Apparently I’m subject to the whims of a sporadic mind. I did go to see some Shakespearean plays this past weekend. And I did realize that Shakespeare in a park with a grassy knoll for a backrest is really the best way to watch this master at work. Needless to say, after two tragedies back to back, R&J and Othello, I demand that ‘someone get me one of those UV lamps immediately.’ Depression, that sneaky, cunning, serotonin depleting disease… it’ll get you. But in even more seriousness, Seattle summers invite locals to many events all over the city. Tour de Fat (combining biking, beer, and ridiculous costume wearing), Shakespeare in the park, movies at the brew houses and $3.50 Imax viewings of Inception have all entertained me thus far.

Friday, August 20, 2010

An inadvertent musician

A few weeks ago, the drive up the 5 on my way to Seattle presented a number of different views and obstacles. At one point I pull up behind a large and growing pile of traffic. ‘Wreck ahead’, reads a sign. Ok, I’ll expect delays. Yada Yada, I’ve lived in southern California for the last five years, I know the drill… should have been more like a fire drill. Pulling up to the scene, this ‘wreck’ was in fact a trailer ablaze and charred, a mere skeleton. From what I could see, no casualties fortunately enough. Then the next ‘wreck’ appeared fairly quickly following the conflagration*. I must give you the context surrounding this second incident. My brakes are squeaky. The Vis, as I call my Eagle Vision, four-door and white stallion-esc sedan, has seen many cross-country trips and subsequently many miles. She’s well traveled, well aged, and dependable. But something’s begun in her, a squeaking of orchestral proportions. Breaking never sounded so magical, I tell you. In four four time, squeak two three four, squeak squeak three four… (or maybe it was six-eight) the starts and stops, the petrol exhaust, the arms poking out of open windows, the peaking glances around long rows of cars... all and everything make for quite the sensory experience. And the aged gentleman beside me in a tiny ford couple with a bumper sticker labeling his car and perhaps himself a ‘BIOHASARD,’ acts as the impromptu conductor, waving his arms in time with an unrelated musical manifestation of his own. We’re at a stand still. But soon traffic quickens and with a nod of acknowledgement we’re sent flying once more at speeds uninhibited by rotating instruments. Actions of forward progress begin with the tapping of a wand and the jumbled sound of tuning instruments. Just wait and listen to the synchronized notes that soon will follow.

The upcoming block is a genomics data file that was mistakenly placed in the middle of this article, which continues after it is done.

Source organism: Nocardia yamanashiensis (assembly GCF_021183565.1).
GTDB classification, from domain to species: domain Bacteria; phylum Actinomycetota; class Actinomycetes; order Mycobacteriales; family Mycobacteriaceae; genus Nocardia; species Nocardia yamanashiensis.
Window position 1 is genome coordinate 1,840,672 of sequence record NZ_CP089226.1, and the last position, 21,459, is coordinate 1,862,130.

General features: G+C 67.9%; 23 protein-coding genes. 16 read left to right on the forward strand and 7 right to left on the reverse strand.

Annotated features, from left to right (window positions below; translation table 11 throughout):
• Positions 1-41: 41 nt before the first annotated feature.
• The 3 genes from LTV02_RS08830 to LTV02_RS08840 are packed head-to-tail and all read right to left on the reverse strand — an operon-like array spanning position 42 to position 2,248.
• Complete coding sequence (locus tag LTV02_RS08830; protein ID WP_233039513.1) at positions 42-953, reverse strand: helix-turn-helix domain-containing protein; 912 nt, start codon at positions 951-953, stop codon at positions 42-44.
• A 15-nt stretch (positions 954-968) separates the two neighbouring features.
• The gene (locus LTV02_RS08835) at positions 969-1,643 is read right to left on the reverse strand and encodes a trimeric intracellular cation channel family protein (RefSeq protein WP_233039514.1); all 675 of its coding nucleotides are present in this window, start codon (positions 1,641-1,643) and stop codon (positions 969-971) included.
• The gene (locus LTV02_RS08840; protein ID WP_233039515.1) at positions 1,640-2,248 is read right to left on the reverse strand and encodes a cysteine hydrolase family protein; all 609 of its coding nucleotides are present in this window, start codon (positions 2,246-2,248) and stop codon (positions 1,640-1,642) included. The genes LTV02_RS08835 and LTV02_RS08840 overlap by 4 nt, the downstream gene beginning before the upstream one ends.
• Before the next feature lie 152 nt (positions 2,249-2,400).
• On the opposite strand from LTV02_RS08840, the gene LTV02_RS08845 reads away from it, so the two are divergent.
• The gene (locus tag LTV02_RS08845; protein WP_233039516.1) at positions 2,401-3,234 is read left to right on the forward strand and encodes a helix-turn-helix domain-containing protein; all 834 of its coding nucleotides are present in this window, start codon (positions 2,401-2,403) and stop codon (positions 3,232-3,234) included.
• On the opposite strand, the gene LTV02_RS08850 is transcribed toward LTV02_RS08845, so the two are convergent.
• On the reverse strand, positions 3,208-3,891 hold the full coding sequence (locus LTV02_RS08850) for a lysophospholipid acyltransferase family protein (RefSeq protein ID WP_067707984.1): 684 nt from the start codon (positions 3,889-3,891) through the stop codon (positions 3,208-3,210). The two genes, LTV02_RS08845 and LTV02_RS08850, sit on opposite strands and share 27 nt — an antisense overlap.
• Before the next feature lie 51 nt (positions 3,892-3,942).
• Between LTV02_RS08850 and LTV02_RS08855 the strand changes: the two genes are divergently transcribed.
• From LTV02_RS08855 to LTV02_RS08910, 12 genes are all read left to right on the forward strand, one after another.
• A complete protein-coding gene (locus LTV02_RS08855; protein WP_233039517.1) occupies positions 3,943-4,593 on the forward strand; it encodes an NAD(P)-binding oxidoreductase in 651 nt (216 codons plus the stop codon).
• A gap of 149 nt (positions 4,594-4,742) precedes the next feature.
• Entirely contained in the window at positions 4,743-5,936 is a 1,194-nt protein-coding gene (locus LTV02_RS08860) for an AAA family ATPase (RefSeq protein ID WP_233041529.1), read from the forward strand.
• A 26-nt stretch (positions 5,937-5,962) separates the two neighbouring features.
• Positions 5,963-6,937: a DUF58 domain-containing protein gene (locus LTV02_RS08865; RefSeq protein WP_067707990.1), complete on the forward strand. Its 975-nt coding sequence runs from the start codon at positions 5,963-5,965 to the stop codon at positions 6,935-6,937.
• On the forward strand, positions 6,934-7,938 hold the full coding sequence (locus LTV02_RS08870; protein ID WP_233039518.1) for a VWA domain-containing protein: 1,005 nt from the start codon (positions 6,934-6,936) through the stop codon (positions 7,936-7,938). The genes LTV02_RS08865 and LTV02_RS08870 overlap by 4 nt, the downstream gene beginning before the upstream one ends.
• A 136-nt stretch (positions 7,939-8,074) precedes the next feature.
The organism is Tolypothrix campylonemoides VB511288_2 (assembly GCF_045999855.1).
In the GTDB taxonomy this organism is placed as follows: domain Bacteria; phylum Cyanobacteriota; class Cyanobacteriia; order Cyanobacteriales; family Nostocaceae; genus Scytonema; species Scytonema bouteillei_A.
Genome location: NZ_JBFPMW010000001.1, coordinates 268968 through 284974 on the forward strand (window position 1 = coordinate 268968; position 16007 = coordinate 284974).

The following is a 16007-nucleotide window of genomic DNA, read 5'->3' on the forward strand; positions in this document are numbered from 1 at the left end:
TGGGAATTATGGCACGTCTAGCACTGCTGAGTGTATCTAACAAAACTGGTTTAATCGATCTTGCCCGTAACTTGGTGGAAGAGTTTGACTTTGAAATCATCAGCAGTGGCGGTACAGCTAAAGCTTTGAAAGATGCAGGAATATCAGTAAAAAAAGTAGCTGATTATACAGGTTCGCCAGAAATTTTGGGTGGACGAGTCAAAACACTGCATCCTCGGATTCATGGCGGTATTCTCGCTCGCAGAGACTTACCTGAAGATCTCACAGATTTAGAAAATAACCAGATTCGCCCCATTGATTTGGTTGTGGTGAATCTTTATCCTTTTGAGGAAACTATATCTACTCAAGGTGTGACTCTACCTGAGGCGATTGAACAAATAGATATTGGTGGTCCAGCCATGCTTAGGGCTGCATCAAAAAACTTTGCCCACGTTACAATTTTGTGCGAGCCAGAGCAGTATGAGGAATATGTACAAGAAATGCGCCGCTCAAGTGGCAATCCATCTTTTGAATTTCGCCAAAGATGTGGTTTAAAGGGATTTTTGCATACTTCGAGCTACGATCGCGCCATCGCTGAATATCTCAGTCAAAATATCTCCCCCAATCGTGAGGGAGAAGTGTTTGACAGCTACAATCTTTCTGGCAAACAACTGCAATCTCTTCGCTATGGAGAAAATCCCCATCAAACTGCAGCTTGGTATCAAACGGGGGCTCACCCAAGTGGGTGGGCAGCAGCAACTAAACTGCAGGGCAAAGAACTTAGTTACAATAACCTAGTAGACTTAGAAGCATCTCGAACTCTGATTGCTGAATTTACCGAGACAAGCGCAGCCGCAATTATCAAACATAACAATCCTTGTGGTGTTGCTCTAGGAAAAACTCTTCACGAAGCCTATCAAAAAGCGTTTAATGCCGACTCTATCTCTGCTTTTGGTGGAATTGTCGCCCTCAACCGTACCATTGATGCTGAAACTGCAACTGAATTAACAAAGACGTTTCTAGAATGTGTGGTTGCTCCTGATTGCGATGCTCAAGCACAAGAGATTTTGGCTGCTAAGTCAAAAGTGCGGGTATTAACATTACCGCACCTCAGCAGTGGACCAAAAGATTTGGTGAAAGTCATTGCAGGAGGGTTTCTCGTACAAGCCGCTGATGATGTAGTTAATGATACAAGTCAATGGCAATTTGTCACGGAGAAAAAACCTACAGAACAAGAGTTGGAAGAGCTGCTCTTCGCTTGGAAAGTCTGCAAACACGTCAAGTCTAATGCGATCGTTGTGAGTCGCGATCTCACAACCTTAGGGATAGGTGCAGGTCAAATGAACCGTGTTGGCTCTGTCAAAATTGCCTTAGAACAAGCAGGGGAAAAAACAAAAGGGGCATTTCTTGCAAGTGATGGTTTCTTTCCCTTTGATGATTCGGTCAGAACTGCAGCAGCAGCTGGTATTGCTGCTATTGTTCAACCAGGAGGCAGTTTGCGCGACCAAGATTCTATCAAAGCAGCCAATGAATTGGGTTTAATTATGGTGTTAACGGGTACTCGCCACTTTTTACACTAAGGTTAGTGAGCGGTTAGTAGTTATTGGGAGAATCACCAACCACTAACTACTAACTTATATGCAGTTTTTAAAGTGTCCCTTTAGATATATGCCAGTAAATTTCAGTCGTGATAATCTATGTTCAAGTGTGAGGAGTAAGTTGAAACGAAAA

*please refer to Leonard G Crowley’s vocabulary archive for clarification and definitional explanation.

Wednesday, August 18, 2010

Old buildings and new residences

Some writing from a bit ago, (about a week and a half) documenting my continued apartment excursions...